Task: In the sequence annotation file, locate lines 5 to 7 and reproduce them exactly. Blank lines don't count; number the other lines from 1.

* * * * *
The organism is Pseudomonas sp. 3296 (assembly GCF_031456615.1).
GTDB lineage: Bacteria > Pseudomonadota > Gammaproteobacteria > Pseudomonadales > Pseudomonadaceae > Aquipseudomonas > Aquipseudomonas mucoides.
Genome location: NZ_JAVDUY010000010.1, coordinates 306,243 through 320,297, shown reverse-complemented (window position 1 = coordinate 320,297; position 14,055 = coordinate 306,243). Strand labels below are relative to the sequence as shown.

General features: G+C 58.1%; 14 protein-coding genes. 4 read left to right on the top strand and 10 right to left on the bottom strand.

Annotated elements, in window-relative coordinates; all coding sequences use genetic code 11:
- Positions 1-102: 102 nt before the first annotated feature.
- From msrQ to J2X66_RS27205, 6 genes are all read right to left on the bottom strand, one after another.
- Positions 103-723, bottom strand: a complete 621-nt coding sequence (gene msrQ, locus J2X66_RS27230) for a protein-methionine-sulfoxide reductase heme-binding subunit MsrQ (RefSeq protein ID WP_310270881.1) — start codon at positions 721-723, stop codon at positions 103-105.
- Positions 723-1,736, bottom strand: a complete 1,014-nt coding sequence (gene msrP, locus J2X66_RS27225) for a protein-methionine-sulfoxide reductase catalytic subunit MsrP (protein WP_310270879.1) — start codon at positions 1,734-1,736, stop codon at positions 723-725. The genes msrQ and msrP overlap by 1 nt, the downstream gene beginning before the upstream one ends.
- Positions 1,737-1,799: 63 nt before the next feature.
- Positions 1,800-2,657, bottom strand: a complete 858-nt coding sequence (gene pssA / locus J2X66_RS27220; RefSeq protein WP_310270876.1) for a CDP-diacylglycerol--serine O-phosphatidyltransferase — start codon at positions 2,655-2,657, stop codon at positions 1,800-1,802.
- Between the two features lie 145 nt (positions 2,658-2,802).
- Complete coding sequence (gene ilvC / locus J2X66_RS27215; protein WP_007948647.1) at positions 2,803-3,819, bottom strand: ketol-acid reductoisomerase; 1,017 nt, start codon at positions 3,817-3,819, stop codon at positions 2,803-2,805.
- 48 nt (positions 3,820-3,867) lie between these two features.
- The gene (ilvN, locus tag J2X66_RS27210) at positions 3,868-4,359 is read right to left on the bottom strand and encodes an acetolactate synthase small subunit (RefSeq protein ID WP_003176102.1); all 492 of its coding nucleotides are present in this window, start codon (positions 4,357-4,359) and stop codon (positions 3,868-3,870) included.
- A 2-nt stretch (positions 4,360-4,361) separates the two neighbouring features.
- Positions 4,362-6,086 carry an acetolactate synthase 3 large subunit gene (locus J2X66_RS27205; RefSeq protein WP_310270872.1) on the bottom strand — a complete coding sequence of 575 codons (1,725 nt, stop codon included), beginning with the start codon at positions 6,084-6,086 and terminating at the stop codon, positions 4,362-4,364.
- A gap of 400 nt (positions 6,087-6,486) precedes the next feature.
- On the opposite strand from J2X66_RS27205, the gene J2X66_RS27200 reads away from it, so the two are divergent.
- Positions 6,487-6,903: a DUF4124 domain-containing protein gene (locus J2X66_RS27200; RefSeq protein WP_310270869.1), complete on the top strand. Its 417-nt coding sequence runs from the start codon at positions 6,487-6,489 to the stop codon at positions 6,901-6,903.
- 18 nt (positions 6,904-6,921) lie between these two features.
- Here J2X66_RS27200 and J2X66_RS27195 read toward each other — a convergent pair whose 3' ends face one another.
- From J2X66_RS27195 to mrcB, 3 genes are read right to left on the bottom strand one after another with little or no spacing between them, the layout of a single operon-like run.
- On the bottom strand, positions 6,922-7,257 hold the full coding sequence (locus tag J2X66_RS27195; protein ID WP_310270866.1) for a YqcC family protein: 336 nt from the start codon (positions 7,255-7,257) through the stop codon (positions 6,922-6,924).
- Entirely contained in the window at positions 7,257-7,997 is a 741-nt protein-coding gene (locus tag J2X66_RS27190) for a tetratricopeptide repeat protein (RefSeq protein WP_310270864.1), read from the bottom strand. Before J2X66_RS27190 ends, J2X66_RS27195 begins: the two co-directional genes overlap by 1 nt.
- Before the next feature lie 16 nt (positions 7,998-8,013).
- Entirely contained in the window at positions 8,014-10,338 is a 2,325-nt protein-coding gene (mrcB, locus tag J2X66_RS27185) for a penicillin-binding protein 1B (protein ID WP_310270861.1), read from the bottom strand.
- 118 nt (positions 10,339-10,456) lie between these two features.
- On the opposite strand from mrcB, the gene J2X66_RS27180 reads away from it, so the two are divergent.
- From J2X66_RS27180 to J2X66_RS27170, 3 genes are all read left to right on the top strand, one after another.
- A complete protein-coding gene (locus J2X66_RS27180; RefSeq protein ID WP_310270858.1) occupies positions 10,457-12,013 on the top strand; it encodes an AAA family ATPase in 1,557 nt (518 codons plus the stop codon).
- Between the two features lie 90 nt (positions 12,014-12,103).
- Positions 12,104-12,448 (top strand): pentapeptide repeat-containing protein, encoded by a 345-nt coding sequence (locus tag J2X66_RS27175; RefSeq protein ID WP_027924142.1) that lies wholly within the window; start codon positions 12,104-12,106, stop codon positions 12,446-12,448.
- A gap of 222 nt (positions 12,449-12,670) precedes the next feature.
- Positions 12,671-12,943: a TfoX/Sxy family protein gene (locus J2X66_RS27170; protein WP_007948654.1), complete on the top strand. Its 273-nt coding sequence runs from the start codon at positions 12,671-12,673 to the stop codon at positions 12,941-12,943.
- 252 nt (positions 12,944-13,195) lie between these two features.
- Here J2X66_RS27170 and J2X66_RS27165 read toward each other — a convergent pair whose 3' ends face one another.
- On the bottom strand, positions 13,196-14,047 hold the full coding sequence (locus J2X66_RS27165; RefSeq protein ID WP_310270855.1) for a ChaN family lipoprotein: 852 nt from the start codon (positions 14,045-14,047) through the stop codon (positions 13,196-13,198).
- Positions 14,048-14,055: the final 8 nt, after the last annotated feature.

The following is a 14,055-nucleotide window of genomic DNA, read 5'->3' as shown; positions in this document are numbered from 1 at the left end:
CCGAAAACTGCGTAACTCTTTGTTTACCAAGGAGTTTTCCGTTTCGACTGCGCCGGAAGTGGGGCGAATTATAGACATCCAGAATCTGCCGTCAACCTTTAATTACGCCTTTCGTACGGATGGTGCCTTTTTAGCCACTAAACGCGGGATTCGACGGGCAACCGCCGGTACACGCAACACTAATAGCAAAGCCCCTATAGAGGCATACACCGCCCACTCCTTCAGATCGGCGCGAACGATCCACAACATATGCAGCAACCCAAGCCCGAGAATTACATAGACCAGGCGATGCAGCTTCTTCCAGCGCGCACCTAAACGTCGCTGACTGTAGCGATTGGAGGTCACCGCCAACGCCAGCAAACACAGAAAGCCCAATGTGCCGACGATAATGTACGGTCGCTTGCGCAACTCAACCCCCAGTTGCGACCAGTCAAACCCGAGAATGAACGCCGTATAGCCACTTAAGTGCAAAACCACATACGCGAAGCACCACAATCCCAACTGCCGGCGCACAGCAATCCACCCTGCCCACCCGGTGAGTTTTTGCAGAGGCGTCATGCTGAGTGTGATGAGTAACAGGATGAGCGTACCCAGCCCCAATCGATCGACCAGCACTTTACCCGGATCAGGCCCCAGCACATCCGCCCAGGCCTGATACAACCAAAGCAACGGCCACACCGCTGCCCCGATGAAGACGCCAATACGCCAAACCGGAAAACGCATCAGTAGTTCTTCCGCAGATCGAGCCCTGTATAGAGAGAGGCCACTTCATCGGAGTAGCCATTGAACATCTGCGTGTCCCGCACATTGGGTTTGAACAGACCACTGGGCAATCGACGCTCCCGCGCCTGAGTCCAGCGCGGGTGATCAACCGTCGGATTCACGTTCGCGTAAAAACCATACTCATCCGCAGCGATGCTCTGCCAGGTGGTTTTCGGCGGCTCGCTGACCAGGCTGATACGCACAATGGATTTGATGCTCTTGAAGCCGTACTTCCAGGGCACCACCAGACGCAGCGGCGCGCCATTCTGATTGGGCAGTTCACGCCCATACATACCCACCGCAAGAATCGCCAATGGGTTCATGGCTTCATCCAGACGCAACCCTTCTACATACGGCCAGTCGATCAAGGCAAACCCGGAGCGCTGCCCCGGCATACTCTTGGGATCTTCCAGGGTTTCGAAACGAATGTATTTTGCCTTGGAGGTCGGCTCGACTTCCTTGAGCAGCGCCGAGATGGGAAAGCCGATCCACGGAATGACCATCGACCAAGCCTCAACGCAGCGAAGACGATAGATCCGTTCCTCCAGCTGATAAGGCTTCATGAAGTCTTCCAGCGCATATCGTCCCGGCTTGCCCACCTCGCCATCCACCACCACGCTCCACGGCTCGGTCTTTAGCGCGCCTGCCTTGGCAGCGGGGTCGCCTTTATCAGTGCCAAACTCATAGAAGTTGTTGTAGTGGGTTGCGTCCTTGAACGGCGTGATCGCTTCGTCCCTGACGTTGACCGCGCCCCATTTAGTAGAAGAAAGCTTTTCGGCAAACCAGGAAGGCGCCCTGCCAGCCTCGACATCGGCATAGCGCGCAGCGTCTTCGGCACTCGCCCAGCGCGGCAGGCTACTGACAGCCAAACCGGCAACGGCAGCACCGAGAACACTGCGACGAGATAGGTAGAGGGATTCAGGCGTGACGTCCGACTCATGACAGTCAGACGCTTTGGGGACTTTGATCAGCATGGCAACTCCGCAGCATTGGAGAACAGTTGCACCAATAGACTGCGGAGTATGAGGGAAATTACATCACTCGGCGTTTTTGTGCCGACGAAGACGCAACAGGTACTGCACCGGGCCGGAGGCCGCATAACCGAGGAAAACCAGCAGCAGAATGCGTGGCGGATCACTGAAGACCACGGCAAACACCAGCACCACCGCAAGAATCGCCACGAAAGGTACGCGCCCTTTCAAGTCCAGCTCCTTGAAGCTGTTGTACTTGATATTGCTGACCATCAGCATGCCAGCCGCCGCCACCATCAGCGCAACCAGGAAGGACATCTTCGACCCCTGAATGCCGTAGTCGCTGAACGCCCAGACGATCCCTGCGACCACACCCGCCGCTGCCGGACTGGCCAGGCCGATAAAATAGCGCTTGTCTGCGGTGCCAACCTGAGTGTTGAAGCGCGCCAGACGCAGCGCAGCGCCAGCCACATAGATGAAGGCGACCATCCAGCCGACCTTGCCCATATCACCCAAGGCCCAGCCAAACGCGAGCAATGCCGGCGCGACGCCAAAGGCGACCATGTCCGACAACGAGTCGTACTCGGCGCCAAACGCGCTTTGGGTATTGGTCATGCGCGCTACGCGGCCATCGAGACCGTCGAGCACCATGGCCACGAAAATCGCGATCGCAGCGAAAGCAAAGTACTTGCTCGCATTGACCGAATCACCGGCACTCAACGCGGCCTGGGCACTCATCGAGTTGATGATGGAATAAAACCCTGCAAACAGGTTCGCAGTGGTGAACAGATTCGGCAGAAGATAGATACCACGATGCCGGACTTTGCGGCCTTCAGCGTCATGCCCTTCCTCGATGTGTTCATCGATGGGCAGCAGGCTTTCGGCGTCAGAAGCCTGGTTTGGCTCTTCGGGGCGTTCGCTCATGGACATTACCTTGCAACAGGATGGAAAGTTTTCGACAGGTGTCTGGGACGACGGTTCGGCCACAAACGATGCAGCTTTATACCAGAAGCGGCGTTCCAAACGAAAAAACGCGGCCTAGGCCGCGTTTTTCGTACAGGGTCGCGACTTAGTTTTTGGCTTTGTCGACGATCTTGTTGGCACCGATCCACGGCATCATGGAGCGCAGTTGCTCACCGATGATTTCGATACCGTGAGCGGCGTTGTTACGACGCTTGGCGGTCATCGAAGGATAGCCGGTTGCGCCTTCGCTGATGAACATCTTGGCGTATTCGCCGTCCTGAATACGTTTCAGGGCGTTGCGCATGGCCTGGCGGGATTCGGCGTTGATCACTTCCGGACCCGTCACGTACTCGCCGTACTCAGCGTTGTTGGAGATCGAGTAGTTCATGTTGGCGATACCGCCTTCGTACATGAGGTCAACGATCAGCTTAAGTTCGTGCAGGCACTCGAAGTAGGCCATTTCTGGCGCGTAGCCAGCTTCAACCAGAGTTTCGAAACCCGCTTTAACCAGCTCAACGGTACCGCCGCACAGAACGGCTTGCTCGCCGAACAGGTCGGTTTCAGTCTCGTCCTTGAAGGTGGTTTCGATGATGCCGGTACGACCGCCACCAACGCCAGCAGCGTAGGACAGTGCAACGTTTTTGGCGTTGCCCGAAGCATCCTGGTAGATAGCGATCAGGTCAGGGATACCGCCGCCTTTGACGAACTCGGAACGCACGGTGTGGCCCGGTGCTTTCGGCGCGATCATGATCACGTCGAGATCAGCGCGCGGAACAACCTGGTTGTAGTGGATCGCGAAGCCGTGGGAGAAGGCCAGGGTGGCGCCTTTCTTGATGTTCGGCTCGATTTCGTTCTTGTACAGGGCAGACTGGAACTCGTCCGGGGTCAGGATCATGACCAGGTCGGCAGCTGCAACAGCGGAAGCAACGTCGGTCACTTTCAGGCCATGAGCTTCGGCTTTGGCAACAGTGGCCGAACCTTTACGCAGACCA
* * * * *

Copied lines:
Annotated elements, in window-relative coordinates; all coding sequences use genetic code 11:
- Positions 1-102: 102 nt before the first annotated feature.
- From msrQ to J2X66_RS27205, 6 genes are all read right to left on the bottom strand, one after another.